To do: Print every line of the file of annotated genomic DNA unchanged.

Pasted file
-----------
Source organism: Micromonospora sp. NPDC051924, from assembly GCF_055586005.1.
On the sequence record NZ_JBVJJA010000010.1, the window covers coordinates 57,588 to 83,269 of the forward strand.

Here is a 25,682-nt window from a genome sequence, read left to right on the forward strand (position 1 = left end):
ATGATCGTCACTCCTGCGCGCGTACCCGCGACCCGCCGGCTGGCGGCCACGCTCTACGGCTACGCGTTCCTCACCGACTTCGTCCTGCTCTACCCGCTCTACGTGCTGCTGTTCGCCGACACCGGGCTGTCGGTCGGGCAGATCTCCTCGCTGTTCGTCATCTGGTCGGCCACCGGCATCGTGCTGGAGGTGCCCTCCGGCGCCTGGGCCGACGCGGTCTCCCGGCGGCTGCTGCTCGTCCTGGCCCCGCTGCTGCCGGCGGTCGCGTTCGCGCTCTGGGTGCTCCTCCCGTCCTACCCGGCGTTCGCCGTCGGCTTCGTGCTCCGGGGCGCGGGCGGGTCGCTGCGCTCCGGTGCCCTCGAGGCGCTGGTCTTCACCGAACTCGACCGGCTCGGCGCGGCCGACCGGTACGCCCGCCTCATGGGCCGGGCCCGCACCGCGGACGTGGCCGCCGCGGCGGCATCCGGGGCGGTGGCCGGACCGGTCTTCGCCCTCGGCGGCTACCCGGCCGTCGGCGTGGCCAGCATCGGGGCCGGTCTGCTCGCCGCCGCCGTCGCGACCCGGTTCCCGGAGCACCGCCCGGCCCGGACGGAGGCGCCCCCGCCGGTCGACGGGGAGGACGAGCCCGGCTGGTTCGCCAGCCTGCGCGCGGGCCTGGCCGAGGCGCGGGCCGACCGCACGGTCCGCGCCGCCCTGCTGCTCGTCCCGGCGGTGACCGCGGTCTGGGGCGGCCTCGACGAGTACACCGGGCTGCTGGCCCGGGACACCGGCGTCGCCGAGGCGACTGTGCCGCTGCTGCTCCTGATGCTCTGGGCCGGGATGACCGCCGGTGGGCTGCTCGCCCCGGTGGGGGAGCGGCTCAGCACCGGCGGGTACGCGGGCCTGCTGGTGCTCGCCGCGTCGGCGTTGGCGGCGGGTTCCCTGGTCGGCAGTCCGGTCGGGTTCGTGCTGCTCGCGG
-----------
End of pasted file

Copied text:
Source organism: Micromonospora sp. NPDC051924, from assembly GCF_055586005.1.
On the sequence record NZ_JBVJJA010000010.1, the window covers coordinates 57,588 to 83,269 of the forward strand.

Here is a 25,682-nt window from a genome sequence, read left to right on the forward strand (position 1 = left end):
ATGATCGTCACTCCTGCGCGCGTACCCGCGACCCGCCGGCTGGCGGCCACGCTCTACGGCTACGCGTTCCTCACCGACTTCGTCCTGCTCTACCCGCTCTACGTGCTGCTGTTCGCCGACACCGGGCTGTCGGTCGGGCAGATCTCCTCGCTGTTCGTCATCTGGTCGGCCACCGGCATCGTGCTGGAGGTGCCCTCCGGCGCCTGGGCCGACGCGGTCTCCCGGCGGCTGCTGCTCGTCCTGGCCCCGCTGCTGCCGGCGGTCGCGTTCGCGCTCTGGGTGCTCCTCCCGTCCTACCCGGCGTTCGCCGTCGGCTTCGTGCTCCGGGGCGCGGGCGGGTCGCTGCGCTCCGGTGCCCTCGAGGCGCTGGTCTTCACCGAACTCGACCGGCTCGGCGCGGCCGACCGGTACGCCCGCCTCATGGGCCGGGCCCGCACCGCGGACGTGGCCGCCGCGGCGGCATCCGGGGCGGTGGCCGGACCGGTCTTCGCCCTCGGCGGCTACCCGGCCGTCGGCGTGGCCAGCATCGGGGCCGGTCTGCTCGCCGCCGCCGTCGCGACCCGGTTCCCGGAGCACCGCCCGGCCCGGACGGAGGCGCCCCCGCCGGTCGACGGGGAGGACGAGCCCGGCTGGTTCGCCAGCCTGCGCGCGGGCCTGGCCGAGGCGCGGGCCGACCGCACGGTCCGCGCCGCCCTGCTGCTCGTCCCGGCGGTGACCGCGGTCTGGGGCGGCCTCGACGAGTACACCGGGCTGCTGGCCCGGGACACCGGCGTCGCCGAGGCGACTGTGCCGCTGCTGCTCCTGATGCTCTGGGCCGGGATGACCGCCGGTGGGCTGCTCGCCCCGGTGGGGGAGCGGCTCAGCACCGGCGGGTACGCGGGCCTGCTGGTGCTCGCCGCGTCGGCGTTGGCGGCGGGTTCCCTGGTCGGCAGTCCGGTCGGGTTCGTGCTGCTCGCGG